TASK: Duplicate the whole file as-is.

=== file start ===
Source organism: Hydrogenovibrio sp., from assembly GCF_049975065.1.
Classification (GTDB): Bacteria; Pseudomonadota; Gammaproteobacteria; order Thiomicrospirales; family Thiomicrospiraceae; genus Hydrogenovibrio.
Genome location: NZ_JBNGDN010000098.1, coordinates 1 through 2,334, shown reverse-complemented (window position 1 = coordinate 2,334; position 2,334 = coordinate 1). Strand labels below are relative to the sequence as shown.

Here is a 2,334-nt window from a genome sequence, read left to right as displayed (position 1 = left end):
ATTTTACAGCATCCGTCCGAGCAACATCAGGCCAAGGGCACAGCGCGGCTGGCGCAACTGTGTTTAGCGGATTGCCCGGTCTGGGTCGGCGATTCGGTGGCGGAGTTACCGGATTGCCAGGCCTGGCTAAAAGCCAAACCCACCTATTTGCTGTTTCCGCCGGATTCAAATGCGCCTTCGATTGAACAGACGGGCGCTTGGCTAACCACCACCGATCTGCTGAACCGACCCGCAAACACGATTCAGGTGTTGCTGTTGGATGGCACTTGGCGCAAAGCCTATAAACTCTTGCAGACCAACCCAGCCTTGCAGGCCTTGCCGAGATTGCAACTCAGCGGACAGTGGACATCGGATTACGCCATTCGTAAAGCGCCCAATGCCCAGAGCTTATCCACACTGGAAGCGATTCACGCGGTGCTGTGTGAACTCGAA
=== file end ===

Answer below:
Source organism: Hydrogenovibrio sp., from assembly GCF_049975065.1.
Classification (GTDB): Bacteria; Pseudomonadota; Gammaproteobacteria; order Thiomicrospirales; family Thiomicrospiraceae; genus Hydrogenovibrio.
Genome location: NZ_JBNGDN010000098.1, coordinates 1 through 2,334, shown reverse-complemented (window position 1 = coordinate 2,334; position 2,334 = coordinate 1). Strand labels below are relative to the sequence as shown.

Here is a 2,334-nt window from a genome sequence, read left to right as displayed (position 1 = left end):
ATTTTACAGCATCCGTCCGAGCAACATCAGGCCAAGGGCACAGCGCGGCTGGCGCAACTGTGTTTAGCGGATTGCCCGGTCTGGGTCGGCGATTCGGTGGCGGAGTTACCGGATTGCCAGGCCTGGCTAAAAGCCAAACCCACCTATTTGCTGTTTCCGCCGGATTCAAATGCGCCTTCGATTGAACAGACGGGCGCTTGGCTAACCACCACCGATCTGCTGAACCGACCCGCAAACACGATTCAGGTGTTGCTGTTGGATGGCACTTGGCGCAAAGCCTATAAACTCTTGCAGACCAACCCAGCCTTGCAGGCCTTGCCGAGATTGCAACTCAGCGGACAGTGGACATCGGATTACGCCATTCGTAAAGCGCCCAATGCCCAGAGCTTATCCACACTGGAAGCGATTCACGCGGTGCTGTGTGAACTCGAA